BBotE Vacation Alert, Big Trees, Bad Air, and Camping Theory

Scheduling information first: the short ordering window that closes on September 19th, before I get on a plane to Boston, is now open for most items. After the 19th, another ordering window will open so you can continue to place orders, but nothing for that one will ship until after I return on October 5th. So, if you need ultracoffee, now is your time to jump in line.

Moving on to more fun things: national parks & regulator humor

BEHOLD! General Grant (the tree, not the Union general). Note: the trees it's dwarfing are ~150-200' tall.

BEHOLD! General Grant (the tree, not the Union general). Note: the trees it’s dwarfing are ~150-200′ tall.

In honor of the National Park System 100th Anniversary, and because I really needed some time camping, my Lovely Assistant and I headed to Kings Canyon & Sequoia National Parks last week. I give these parks my wholehearted endorsement for hermitage purposes. With the exception of open wifi at the two lodges, there is no signal to the outside world. Much like Burney Falls State Park, you’re free. They can’t get at you unless you make an effort to reconnect. This also meant that my steady stream of terrible tweets was also nipped in the bud. Less pretty pictures in your life (bad) but less high quality poop jokes as well (also bad), so I had to save them up. Let’s start with the General Grant Tree, for which this corner of Kings Canyon was original named as it’s own separate national park.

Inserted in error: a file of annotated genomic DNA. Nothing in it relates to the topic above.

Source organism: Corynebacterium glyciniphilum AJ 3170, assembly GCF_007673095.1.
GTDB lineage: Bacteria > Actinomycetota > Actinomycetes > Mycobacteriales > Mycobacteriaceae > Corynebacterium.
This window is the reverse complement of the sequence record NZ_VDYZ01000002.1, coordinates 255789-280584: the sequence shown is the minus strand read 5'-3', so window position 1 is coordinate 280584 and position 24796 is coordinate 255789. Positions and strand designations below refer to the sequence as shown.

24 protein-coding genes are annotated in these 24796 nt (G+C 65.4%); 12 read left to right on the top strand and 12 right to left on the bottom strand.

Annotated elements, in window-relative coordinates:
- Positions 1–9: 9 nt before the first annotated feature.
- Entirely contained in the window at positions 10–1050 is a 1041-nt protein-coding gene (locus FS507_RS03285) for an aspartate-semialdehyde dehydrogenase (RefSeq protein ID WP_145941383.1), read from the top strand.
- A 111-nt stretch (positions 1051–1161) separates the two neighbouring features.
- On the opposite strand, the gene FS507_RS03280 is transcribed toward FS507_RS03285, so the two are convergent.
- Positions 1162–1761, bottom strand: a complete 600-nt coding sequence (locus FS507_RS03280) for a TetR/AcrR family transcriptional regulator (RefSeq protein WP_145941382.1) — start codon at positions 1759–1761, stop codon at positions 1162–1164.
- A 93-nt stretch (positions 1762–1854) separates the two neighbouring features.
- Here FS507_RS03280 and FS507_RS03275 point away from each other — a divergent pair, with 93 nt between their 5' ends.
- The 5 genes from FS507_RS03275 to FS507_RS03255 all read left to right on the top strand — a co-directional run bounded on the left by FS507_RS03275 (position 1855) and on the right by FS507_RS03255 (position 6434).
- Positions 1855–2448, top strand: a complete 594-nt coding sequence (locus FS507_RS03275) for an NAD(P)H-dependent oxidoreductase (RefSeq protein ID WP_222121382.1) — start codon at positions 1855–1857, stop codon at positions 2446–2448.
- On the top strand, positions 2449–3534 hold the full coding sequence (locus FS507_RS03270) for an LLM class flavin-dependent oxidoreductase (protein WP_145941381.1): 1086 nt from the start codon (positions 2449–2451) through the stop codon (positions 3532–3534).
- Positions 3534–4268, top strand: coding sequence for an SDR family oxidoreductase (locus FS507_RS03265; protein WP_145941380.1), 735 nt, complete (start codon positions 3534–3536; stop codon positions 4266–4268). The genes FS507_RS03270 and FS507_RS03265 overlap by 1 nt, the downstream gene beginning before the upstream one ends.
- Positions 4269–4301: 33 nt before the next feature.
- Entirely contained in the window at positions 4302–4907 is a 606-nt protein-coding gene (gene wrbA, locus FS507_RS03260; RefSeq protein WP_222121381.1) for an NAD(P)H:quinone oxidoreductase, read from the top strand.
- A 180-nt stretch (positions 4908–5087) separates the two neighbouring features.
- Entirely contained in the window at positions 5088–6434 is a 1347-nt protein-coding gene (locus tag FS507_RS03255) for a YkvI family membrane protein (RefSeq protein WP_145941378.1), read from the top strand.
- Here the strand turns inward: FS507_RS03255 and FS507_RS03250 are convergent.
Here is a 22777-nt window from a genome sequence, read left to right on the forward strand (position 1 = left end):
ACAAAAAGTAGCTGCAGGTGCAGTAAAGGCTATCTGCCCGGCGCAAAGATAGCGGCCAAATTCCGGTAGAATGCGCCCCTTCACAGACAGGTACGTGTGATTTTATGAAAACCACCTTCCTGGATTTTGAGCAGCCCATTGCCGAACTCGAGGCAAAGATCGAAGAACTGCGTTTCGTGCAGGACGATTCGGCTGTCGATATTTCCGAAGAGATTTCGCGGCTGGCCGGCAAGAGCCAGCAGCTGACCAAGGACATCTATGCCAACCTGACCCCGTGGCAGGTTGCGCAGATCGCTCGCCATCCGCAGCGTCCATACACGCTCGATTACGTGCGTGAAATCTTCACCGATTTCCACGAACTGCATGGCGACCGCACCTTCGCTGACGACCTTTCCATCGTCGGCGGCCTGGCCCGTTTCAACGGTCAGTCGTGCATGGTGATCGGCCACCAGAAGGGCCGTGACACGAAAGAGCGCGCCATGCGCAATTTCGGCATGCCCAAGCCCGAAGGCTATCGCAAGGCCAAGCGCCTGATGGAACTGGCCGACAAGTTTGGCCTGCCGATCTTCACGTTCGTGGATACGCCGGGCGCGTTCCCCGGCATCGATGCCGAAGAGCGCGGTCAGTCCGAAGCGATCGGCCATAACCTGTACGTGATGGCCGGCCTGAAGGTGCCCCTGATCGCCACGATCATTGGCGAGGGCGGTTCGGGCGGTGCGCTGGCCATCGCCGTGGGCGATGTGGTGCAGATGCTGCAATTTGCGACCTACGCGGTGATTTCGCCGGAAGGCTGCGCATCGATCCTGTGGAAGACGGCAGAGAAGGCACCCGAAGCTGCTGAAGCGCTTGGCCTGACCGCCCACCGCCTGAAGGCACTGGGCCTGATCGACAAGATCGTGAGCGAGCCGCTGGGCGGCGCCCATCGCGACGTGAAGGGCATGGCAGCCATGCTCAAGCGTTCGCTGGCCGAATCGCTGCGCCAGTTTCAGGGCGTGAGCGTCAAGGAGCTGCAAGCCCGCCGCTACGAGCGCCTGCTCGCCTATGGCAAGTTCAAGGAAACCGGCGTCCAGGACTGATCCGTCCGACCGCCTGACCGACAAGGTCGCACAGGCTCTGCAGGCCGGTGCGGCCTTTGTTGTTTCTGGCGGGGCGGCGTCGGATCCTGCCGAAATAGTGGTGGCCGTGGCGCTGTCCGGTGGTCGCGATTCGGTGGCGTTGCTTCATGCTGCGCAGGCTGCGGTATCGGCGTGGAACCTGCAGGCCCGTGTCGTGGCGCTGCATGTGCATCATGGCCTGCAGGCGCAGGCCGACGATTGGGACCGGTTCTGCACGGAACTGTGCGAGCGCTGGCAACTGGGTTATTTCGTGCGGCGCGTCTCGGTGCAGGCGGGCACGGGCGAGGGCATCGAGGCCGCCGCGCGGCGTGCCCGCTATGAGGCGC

Giant sequoias (sequoiadendron giganteum) are big. Very large. Some folks might say gargantuan. I wouldn’t because I grew up surrounded by coast redwoods (sequoia sempervirens) and 200′ tall second growth trees just seem normal to me. What giant sequoias are is “girthy”. The old growth monarch trees top out in height around 250′ and then start getting wiiiiiiide. When you walk around them and get winded from the effort, because you just came from sea level to 7000′ of elevation, because it was just that long a walk to get all the around the tree you say “Damn. That’s a big tree.” And then you want to go back to the camp to sit down and have a beer to really appreciate all that majesty.